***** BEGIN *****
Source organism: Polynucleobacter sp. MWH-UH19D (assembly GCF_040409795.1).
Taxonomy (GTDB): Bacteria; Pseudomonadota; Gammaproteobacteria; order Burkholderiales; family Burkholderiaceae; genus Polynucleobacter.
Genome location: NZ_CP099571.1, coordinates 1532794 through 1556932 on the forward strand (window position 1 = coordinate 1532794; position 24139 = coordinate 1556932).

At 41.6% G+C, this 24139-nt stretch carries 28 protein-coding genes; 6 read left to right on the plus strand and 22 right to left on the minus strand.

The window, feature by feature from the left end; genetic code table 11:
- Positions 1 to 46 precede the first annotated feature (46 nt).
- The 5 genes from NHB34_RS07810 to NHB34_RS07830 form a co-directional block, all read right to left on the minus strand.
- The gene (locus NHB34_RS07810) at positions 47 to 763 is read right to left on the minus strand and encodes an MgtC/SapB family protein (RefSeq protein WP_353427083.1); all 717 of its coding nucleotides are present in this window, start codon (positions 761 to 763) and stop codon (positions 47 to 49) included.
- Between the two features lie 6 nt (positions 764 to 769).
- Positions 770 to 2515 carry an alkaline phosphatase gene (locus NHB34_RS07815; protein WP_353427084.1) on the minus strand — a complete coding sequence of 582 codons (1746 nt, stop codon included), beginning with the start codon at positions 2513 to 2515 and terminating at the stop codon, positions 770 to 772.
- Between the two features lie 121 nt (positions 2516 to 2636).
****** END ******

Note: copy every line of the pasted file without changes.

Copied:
Source organism: Polynucleobacter sp. MWH-UH19D (assembly GCF_040409795.1).
Taxonomy (GTDB): Bacteria; Pseudomonadota; Gammaproteobacteria; order Burkholderiales; family Burkholderiaceae; genus Polynucleobacter.
Genome location: NZ_CP099571.1, coordinates 1532794 through 1556932 on the forward strand (window position 1 = coordinate 1532794; position 24139 = coordinate 1556932).

At 41.6% G+C, this 24139-nt stretch carries 28 protein-coding genes; 6 read left to right on the plus strand and 22 right to left on the minus strand.

The window, feature by feature from the left end; genetic code table 11:
- Positions 1 to 46 precede the first annotated feature (46 nt).
- The 5 genes from NHB34_RS07810 to NHB34_RS07830 form a co-directional block, all read right to left on the minus strand.
- The gene (locus NHB34_RS07810) at positions 47 to 763 is read right to left on the minus strand and encodes an MgtC/SapB family protein (RefSeq protein WP_353427083.1); all 717 of its coding nucleotides are present in this window, start codon (positions 761 to 763) and stop codon (positions 47 to 49) included.
- Between the two features lie 6 nt (positions 764 to 769).
- Positions 770 to 2515 carry an alkaline phosphatase gene (locus NHB34_RS07815; protein WP_353427084.1) on the minus strand — a complete coding sequence of 582 codons (1746 nt, stop codon included), beginning with the start codon at positions 2513 to 2515 and terminating at the stop codon, positions 770 to 772.
- Between the two features lie 121 nt (positions 2516 to 2636).